I'm looking over different historical storms in the Atlantic, from Tropical Storms, to category 5 hurricanes. It made me wonder what the worst case scenario storm would look like, what path (and when) a storm could take to create the most damage. So how would such a mega-storm play out? Let's say you are a mad scientist with a hurricane machine. You can control the speed and direction of the storm as it progresses from depression to a tropical storm to a Category 1 storm to a Category 5. Walk me through the path, timeframe, and severity of it.

Idk if there’s some sort of online simulator that allows you to draw a storm path and have it calculate the relative severity of it, but that would be awesome for this. I've seen some simulators, and this one flash game, but none that allow you to control direction or speed.

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    $\begingroup$ It seems obvious that to create the most damage, the storm has to pass through many populated areas. After all, if it spends its life well out to sea, it doesn't hurt anything but ships. So make up a path that passes over land, then back out to sea to regain strength, over the sea again... Maybe go through the West Indies, cross over Florida around Miami, go west to the Mexican coast, curve around the US Gulf Coast (with occasion excursions seaward to regain strength), cross Florida again just south of the panhandle, and then track up the East Coast to New York and beyond... $\endgroup$ – jamesqf Sep 29 '17 at 5:14

Asking this is a bit like asking something like "which young athlete should a sports team draft/sign to have the best results"...

There are hints towards which ways to go:
(best physical skillsets and athleticism) / (a corridor of very warm SST, limited land, low-ish shear)
But identifying the optimal situation is incredibly impossible, as most of it comes down to evolution factors that are nuanced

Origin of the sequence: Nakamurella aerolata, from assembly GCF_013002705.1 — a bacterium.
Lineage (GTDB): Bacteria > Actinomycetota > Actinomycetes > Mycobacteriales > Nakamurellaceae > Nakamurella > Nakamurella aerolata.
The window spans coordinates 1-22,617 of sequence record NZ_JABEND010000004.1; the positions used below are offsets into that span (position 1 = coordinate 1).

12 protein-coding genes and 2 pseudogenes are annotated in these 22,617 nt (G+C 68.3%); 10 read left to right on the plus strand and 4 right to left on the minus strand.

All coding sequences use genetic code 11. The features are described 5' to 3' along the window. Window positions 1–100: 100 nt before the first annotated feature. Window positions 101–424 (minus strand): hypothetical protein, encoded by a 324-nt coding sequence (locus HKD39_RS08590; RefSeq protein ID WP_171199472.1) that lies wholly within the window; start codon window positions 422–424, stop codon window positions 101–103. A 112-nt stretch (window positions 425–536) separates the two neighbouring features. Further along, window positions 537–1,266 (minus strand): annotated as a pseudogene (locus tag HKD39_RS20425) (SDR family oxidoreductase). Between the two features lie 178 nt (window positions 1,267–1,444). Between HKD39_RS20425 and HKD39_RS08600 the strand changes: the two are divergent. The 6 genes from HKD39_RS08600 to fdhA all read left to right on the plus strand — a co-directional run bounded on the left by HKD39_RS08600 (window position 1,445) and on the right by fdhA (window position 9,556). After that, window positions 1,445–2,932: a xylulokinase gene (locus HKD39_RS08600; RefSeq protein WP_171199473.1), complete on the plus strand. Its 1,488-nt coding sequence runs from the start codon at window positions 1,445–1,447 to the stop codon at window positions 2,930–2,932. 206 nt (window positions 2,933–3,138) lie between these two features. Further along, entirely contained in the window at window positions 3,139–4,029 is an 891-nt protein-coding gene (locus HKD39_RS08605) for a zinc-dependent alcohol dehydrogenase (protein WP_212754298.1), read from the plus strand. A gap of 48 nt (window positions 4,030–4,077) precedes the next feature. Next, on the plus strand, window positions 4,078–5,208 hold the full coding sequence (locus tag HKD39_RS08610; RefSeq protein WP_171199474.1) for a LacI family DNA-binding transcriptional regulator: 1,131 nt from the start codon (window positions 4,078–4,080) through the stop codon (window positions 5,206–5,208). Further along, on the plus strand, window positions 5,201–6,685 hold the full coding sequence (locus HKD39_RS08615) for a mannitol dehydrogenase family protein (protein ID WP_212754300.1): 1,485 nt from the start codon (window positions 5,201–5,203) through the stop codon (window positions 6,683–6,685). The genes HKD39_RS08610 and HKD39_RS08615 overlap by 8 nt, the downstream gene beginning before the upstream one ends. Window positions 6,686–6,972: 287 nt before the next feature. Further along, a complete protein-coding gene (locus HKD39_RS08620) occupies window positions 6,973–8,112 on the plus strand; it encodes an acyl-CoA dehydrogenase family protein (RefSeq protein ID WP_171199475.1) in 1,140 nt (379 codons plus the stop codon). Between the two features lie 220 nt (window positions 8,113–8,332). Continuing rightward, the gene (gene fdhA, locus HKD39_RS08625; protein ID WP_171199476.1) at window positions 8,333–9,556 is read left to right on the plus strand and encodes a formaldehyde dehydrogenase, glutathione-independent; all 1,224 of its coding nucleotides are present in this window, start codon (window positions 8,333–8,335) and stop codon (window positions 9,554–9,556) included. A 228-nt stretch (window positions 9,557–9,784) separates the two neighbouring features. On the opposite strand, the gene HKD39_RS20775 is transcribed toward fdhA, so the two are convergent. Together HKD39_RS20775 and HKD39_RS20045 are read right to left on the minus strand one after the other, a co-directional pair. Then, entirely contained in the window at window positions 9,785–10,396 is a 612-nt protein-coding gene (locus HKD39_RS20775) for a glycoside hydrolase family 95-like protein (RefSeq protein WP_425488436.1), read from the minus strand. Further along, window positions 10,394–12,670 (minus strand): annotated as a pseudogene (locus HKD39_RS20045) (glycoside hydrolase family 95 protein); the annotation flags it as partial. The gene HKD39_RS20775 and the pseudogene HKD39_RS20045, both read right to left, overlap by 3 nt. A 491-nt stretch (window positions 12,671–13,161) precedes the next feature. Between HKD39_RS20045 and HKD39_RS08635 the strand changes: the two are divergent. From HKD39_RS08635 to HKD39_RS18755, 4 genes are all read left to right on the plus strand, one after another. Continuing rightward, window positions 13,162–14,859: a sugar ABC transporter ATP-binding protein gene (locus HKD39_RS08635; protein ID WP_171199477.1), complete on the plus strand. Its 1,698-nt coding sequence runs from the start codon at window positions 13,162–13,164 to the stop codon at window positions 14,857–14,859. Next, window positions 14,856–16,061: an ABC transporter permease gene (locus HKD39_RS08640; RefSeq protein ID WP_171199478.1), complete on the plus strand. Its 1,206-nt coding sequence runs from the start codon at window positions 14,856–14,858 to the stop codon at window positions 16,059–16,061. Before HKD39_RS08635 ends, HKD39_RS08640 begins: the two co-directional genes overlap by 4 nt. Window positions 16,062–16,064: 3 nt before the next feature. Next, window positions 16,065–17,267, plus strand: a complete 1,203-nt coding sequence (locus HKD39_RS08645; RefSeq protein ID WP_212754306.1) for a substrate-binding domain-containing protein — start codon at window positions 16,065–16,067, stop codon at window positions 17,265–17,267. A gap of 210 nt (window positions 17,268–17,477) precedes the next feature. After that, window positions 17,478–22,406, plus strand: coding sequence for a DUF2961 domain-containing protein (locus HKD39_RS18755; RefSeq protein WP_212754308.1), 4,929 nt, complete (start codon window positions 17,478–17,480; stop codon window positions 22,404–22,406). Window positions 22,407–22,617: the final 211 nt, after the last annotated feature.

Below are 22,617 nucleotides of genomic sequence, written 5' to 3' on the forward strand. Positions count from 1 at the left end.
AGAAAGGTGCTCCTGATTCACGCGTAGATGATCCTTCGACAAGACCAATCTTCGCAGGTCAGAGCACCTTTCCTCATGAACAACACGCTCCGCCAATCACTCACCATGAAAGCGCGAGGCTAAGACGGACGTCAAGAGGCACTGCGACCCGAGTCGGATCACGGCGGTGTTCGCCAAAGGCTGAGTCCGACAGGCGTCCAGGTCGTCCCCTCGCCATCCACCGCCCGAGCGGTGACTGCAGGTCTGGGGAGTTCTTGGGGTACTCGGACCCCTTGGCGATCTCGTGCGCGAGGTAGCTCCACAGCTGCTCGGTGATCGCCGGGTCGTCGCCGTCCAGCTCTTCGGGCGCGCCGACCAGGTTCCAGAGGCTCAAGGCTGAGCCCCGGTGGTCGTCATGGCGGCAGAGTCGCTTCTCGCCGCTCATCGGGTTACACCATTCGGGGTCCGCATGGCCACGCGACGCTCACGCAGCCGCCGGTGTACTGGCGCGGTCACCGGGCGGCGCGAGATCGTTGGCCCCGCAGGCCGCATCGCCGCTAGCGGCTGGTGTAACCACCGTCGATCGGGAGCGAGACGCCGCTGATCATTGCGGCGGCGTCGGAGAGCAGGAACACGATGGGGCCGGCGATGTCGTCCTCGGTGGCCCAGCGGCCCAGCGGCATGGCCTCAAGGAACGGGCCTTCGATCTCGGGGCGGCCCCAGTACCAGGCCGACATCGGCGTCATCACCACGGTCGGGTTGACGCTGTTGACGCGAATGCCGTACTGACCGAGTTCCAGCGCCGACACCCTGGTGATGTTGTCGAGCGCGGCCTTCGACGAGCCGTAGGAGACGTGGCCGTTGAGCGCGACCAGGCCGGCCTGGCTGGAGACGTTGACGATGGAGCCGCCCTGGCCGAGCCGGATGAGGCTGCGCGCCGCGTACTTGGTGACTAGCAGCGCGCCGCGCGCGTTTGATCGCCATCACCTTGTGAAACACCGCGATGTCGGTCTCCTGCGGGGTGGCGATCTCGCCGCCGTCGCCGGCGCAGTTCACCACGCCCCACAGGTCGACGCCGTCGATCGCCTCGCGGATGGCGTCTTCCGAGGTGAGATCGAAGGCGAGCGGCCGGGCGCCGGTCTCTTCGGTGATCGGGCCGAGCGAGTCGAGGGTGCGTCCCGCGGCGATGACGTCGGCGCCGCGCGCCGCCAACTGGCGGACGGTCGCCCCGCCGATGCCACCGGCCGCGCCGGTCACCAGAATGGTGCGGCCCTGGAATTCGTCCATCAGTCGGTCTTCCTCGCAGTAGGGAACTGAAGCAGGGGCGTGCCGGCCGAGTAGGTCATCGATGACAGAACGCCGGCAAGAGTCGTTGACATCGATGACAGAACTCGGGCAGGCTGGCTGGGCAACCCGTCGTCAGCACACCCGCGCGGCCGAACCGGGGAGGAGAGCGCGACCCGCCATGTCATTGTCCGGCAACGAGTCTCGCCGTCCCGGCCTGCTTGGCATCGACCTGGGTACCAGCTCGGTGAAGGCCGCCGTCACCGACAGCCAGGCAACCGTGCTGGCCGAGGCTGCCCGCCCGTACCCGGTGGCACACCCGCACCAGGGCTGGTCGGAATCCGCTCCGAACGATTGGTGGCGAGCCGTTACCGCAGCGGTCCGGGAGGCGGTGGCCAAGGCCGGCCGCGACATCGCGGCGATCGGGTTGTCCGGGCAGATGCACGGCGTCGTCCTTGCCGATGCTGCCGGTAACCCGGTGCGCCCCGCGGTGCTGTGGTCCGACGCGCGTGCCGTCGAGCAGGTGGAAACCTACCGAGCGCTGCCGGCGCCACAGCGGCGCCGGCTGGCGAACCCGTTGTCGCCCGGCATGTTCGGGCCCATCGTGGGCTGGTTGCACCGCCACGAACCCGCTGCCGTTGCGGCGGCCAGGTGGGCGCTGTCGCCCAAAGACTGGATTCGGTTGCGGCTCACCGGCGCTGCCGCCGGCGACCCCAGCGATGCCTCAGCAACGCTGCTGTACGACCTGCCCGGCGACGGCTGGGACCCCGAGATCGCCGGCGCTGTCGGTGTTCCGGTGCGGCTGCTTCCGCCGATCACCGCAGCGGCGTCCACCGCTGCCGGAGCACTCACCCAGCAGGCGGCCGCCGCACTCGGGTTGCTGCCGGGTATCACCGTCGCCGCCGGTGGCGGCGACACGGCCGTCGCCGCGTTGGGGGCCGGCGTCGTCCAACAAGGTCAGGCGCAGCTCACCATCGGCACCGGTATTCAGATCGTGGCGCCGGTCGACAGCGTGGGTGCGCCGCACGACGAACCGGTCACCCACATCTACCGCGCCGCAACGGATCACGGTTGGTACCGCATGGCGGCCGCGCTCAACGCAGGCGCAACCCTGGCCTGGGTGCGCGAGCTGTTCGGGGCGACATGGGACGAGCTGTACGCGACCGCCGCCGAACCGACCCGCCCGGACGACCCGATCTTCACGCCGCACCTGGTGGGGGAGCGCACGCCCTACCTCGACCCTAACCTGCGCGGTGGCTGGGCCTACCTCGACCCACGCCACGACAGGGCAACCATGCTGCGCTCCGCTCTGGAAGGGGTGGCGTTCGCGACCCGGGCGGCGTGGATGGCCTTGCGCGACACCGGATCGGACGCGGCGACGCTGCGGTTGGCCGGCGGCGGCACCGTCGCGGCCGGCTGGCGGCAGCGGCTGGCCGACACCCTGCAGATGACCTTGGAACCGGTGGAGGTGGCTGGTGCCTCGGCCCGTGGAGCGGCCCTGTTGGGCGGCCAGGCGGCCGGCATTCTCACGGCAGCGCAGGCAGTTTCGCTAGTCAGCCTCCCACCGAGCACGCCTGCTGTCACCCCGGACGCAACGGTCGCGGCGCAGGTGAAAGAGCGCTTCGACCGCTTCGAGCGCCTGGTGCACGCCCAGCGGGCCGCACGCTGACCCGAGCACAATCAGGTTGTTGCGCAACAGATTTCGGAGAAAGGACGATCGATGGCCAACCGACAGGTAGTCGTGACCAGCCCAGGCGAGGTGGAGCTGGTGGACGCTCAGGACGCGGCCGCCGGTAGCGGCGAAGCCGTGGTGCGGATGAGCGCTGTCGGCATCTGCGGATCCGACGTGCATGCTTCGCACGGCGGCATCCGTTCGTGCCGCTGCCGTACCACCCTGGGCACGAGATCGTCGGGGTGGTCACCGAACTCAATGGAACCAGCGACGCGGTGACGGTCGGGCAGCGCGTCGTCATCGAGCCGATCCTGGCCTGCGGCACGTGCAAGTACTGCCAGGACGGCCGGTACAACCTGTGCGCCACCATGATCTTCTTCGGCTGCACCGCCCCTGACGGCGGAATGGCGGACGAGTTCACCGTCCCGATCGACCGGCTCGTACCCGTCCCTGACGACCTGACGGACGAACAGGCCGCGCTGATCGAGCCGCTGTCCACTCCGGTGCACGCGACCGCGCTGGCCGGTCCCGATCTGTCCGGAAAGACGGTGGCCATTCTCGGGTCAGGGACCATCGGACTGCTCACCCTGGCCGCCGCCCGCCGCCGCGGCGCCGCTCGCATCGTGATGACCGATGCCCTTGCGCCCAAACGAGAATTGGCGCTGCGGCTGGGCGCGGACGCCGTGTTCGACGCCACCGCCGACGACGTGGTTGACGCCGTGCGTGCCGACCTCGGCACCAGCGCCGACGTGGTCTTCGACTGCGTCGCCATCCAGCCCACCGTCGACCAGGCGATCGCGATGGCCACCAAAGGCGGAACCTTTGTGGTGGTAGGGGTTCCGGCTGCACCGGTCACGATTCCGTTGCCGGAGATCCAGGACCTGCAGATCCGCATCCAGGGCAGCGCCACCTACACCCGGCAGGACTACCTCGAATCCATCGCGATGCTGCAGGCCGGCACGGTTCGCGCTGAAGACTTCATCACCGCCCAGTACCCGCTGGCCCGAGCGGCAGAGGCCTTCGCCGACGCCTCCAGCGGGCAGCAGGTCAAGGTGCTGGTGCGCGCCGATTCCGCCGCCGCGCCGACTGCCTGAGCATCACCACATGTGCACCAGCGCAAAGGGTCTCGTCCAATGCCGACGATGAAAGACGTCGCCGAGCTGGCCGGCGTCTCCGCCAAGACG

(how the player develops) / (subtle interactions with surrounding systems, inner-core evolution, how winds channel over land and impact key buildings)

In the end, we're not even that great at forecasting how a storm will intensify or weaken in the upcoming hours (much worse at it than at track forecasts, and not seeing significant improvements).

The best hints are probably found in past category 5 hurricanes and top supertyphoons... generally they've had fairly steady motion (to prevent overturning the warm ocean waters), had well positioned outflow channels, and formed and had subsequent tracks over great amounts of warm water and away from significant land/mountainous terrain. Generally most have undergone rapid intensification. But it's very difficult to maintain anything near category 5 winds on Earth for very long even in ideal conditions; eyewall replacement cycles typically cause fluctuations in even the most perfect storms.

The mad scientist would think that maybe one could just weave storms around warm water regions for long periods of time carefully, and surely a stronger storm could eventually develop. But a storm doesn't just turn at whim, but based upon the winds brought from the larger storm systems around it. And the changes of those "background" winds don't just alter the storm's direction, but change the shear and instability in the storm itself. It's nowhere near as simple as just flipping a switch, even ideally. Plus the top ocean temperatures often take weeks or more to recover after a strong storm passes, so you'd likely have to be an amazing navigator like this.

You can get a rough estimate of the possible regions in play using the maximum potential intensity theory from Dr. Kerry Emanuel, which analyzes the physical limitations to the heat engine process that hurricanes are. Here are real-time maps of these values.

But in the end, any game allowing you to try to create the perfect storm would be like trying to manipulate the future to your wishes: good luck!


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